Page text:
BI 234 Introduction to Biotechnology (3)
The purpose of this course is to introduce and explore the scientific basis of a broad range of topics in the emerging areas of biotechnology involving microbes, plants, and animals, and to understand the impact of biotechnology on society. Additional topics include: history, development, current operations, future advances, industry structure, and career opportunities within the biotechnology industry. Pre-requisite: BI 102 with a grade of C or better.
BI 250 Introduction to Human Anatomy (3)
BI 255 Human Physiology (4)
BI 260 Biology of Aging (3)
Mechanisms of aging processes with special reference to human gerontology. Unfavorable progressive changes in molecules, cells, systems, and organisms will be examined. Prerequisite: A grade of “C” or better in BI 100 (Health Emphasis preferred).
BI 275 Human Anatomy (4)
Designed primarily for students majoring in biology, nursing or physical therapy. Lectures survey the organ systems with emphasis on skeletal, muscular, nervous, circulatory and reproductive systems. Laboratory exercises include both animal and human cadaver dissection. Two lectures and two two-hour laboratory periods per week. Prerequisites: A grade of “C” or better in BI 100 (Health Emphasis preferred) and BI 101 or BI 102. NOTE: Pregnant women should consult with physician and instructor prior to enrollment due to specimen preservatives used in this course.
BI 280 Special Topics/Biology (1-3)
Selected topics of general interest. Prerequisite: One or more general biology course(s).
BI 300 Field Biology (3)
Identification and study of plants and animals in the field, including their ecology. Prerequisite: BI 103 with a grade of C or better.
BI 301 General Microbiology (4)
Characteristics of microorganisms with major emphasis on bacteria and viruses. Principle roles of microorganisms in our environment. Laboratory introduces basic techniques used in microbiological studies. Three lectures and one three-hour laboratory period a week. Prerequisites: BI 103 with a grade of C or better, and CH 151.
BI 302 Entomology (4)
Designed to cover the general aspects of the anatomy, physiology, taxonomy, and behavior of insects. Field trips will be an integral part of this course. Three lectures and one three-hour laboratory period a week. Prerequisite: BI 103 with a grade of C or better.
BI 303 Invertebrate Zoology (4)
The invertebrate groups with emphasis on basic zoological principles. Field trips are an integral part of this course. Three lectures and one three-hour laboratory period a week. Prerequisite: BI 103 with a grade of C or better.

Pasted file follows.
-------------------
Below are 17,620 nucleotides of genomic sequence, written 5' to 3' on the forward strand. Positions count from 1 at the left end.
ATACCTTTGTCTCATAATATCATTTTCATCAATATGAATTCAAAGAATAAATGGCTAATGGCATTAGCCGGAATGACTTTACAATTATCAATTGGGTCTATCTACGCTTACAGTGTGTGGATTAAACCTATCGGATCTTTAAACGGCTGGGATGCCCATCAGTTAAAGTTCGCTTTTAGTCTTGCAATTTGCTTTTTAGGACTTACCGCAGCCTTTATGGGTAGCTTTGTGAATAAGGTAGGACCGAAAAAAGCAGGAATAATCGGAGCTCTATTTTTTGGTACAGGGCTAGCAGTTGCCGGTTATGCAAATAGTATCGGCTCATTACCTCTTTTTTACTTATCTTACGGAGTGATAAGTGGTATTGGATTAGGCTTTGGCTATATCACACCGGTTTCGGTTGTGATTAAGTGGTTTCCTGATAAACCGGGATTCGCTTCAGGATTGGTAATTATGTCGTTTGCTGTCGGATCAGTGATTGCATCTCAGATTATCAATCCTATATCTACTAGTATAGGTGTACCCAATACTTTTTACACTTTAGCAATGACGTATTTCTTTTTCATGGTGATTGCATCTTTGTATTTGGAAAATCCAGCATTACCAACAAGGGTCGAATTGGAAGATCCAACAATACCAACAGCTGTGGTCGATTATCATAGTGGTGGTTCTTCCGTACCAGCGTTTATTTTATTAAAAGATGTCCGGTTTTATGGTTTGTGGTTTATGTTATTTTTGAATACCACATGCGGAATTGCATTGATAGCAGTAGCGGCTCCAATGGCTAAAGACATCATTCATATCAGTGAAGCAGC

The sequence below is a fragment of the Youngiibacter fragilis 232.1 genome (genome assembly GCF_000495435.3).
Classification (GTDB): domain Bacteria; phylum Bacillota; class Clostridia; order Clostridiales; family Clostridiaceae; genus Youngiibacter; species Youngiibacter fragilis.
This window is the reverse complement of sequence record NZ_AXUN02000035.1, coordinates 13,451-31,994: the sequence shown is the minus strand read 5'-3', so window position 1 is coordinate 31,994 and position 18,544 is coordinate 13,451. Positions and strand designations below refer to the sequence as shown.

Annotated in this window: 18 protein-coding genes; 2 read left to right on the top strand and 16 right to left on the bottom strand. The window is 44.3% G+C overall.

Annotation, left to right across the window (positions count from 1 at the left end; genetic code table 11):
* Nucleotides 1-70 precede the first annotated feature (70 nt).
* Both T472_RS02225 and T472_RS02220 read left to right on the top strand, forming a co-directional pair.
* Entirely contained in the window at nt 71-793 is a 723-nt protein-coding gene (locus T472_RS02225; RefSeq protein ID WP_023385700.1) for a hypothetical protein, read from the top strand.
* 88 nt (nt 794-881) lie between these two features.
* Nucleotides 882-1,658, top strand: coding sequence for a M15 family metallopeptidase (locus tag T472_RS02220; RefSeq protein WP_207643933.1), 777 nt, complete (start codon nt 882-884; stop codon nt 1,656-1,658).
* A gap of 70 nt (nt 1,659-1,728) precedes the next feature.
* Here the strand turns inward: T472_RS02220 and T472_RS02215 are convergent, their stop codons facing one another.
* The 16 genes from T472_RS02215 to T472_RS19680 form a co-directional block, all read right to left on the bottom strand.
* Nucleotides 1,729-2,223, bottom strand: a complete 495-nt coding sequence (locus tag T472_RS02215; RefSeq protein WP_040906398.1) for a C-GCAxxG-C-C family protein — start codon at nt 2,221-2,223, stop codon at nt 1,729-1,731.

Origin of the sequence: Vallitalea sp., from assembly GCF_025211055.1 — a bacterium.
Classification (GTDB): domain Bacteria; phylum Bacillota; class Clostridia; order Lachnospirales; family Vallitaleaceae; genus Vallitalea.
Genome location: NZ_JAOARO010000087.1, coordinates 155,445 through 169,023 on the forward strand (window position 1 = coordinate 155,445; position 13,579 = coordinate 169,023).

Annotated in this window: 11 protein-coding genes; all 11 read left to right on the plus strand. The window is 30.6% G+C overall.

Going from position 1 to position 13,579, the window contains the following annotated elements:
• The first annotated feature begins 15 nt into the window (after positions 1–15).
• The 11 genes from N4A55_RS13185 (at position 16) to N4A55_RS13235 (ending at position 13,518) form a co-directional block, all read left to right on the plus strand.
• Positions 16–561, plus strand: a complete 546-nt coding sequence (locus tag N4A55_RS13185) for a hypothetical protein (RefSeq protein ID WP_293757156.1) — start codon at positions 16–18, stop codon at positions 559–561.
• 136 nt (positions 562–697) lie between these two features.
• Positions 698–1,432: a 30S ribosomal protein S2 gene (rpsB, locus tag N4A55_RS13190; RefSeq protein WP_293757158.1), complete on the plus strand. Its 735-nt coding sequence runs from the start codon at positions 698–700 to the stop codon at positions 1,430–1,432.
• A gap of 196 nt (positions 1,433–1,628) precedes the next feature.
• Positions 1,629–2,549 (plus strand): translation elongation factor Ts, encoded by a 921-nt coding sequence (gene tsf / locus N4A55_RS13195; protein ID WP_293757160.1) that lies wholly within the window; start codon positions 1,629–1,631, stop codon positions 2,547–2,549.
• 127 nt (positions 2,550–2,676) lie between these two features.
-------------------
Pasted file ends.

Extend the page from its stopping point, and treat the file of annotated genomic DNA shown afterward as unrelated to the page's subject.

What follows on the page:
BI 305 Parasitology (4)
Protozoan, helminth, and arthropod parasites of humans. Three lectures and one three-hour laboratory period a week. Prerequisite: BI 103 with a grade of C or better.
BI 310 Ecology (4)
Examines the interactions between organisms, their environment, and their evolution; major topics include global ecology, physical ecology, community ecology, species interactions, and biodiversity. Three lectures and one three-hour laboratory period a week. Prerequisite: BI 103 with a grade of C or better.
BI 314 Statistics for Biologists (3)
A course designed as an overview of statistical procedures common in biological research emphasizing their biological relevance and interpretation. Lectures will cover data presentation, parameter estimation, hypothesis testing, goodness of fit, analysis of variance, regression, and a brief introduction to modern methods of analysis. Labs will cover the practical implementation of statistical analyses using the statistical package R. Prerequisite: BI 102 and MA 116 with grades of C or better. Recommended: MA 140 with a grade of C or better
BI 315 Vertebrate Zoology (4)
A taxonomic approach to the study of vertebrate animals. Phylogeny, ecology and behavior will be discussed, as will general structure and function relating to phylogeny. The laboratory will include several field trips. Three lectures and one three-hour laboratory period a week. Prerequisite: BI 103 with a grade of C or better.
BI 319 Biology for STEM Educators (3)
An exploration of the core concepts and principles that unite the major disciplines of the Biological Sciences. The impacts that each of these concepts have on society will be discussed. Special emphasis will be placed on developing lesson and models that effectively communicate complex ideas to a range of ages and audiences. Prerequisite: A grade of "C" or better in either BI 100 and BI 101 or BI 102, and Junior standing.